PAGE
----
A. And what you ideally would like in order to attract moths in is something with UV wavelengths. So CFLs, just common ones, everyday ones, have a little bit of that wavelength in their output because of the mercury that’s in the bulb.
So if you put a CFL into your porch light, you can probably attract a few species in. Or if you have a security light, like a mercury bulb or a sodium vapor bulb, those are really great, too, for that reason. Helping out with that is using a cotton sheet or a natural-fiber white sheet, because it’s, if you think about parties under black lights, and how the white glows. It’s glowing because of the UV wavelengths. And if you have a sheet out, it sort of broadens the available surface area that the moths are attracted to.
And if they’re coming into your light, they’ll land on your sheet. So even just tacking up a pillowcase underneath your porch light or something like that gives them a little bit more of a surface area to draw them in. So it’s really simple, and it uses stuff that you’ve got around the house anyway. Obviously if you want to get really fancy about it, you can spend a lot of money on it just like with any hobby.
A. But just to get started, it’s really simple.
Q. And I think it’s great for kids. I think it’s great to show this to kids. And you know what I mean, it’s not a big investment to pin up a pillowcase and change to a CFL bulb or a blacklight CFL even.
A. And kids love it.
Q. They love it.
A. I’ve done the same thing with my kids.
A. And for instance, we gathered up tent caterpillars last summer and we let them pupate, and she just loved that.
Q. And so you would kind of hatch them out in jars or something?
A. Yes, yes. I just kept them in a jar with little holes in it. And we got them when they were leaving the nests and going across trees and stuff. So they were looking for some place to pupate anyway. And we let them pupate in the jar. And it takes about a week or so for them to pupate. And when they emerged, we let them go. And she got to hold them and let them go, and she was really into that.
Q. So National Moth Week’s going to come up in July, right? I’ve been hosting, I hire entomologists to come and lead the group, but hosting it in my state park right adjacent to my house, this will be our fifth annual one on July 28th, but where will you be for National Moth Week this year, with the new book? [Note: Tickets for Moth Night in Copake Falls, NY, go on sale in May and will be announced on the website here.]
A. Probably here at home.
Q. O.K. [Laughter.]
A. Just because I’ve got the small kids at the moment. I would love to get out. Couple years ago, I was down at Mothapalooza in the summer, which is a-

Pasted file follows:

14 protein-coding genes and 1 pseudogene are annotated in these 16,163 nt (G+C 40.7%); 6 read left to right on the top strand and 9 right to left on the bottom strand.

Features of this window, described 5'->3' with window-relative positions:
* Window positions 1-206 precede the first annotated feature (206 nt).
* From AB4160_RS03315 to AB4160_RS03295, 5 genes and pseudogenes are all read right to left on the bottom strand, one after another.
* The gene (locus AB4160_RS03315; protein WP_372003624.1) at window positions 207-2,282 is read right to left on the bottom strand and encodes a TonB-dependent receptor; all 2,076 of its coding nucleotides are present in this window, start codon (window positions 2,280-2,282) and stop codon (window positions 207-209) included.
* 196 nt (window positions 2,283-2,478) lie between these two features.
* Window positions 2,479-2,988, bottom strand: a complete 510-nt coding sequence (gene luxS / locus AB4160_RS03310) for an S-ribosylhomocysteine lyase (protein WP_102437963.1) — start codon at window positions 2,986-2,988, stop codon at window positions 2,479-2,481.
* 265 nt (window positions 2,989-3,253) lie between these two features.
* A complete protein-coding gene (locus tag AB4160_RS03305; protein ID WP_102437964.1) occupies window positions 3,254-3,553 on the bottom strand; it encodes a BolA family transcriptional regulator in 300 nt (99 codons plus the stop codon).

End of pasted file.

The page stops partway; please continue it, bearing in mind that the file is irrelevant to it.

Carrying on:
Q. Oh that’s another great one, right.
A. It is a great conference that’s held in Ohio every year. Or I think they skipped this year, but almost every year. So I love traveling. I love seeing new moths. But yes, I’ve just got the small kids. I’ve got a 1-year-old and a 3-year-old, so I’m not doing a lot of traveling these days, but soon.
Q. Well, I don’t know how you managed to do this book then with that on top of everything else. But thank you so much for it, and thank you for making the time, Seabrooke, to talk again.
enter to win your choice of moth guide
I’LL BUY whichever volume you choose of the “Peterson Field Guide to Moths” by David Beadle and Seabrooke Leckie (Southeast or Northeast) for one lucky reader. To enter to win, just comment in the box at the very bottom of the page, answering this question:
Are there any moths you have become tuned into in your garden–or are their cousins the butterflies still catching all your attention?
No answer, or feeling shy? Just say something like “count me in” and I will, but a reply is even better. I’ll pick a random winner after entries close at midnight Tuesday, May 7, 2018. Good luck to all; US and Canada only.
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MY WEEKLY public-radio show, rated a “top-5 garden podcast” by “The Guardian” newspaper in the UK, began its ninth year in March 2018. In 2016, the show won three silver medals for excellence from the Garden Writers Association. It’s produced at Robin Hood Radio, the smallest NPR station in the nation. Listen locally in the Hudson Valley (NY)-Berkshires (MA)-Litchfield Hills (CT) Mondays at 8:30 AM Eastern, rerun at 8:30 Saturdays. Or play the April 30, 2018 show using the player near the top of this transcript. You can subscribe to all future editions on iTunes or Stitcher (and browse my archive of podcasts here).
(Photos except as noted from Peterson Field Guide to Moths of Southeastern North America; used with permission.)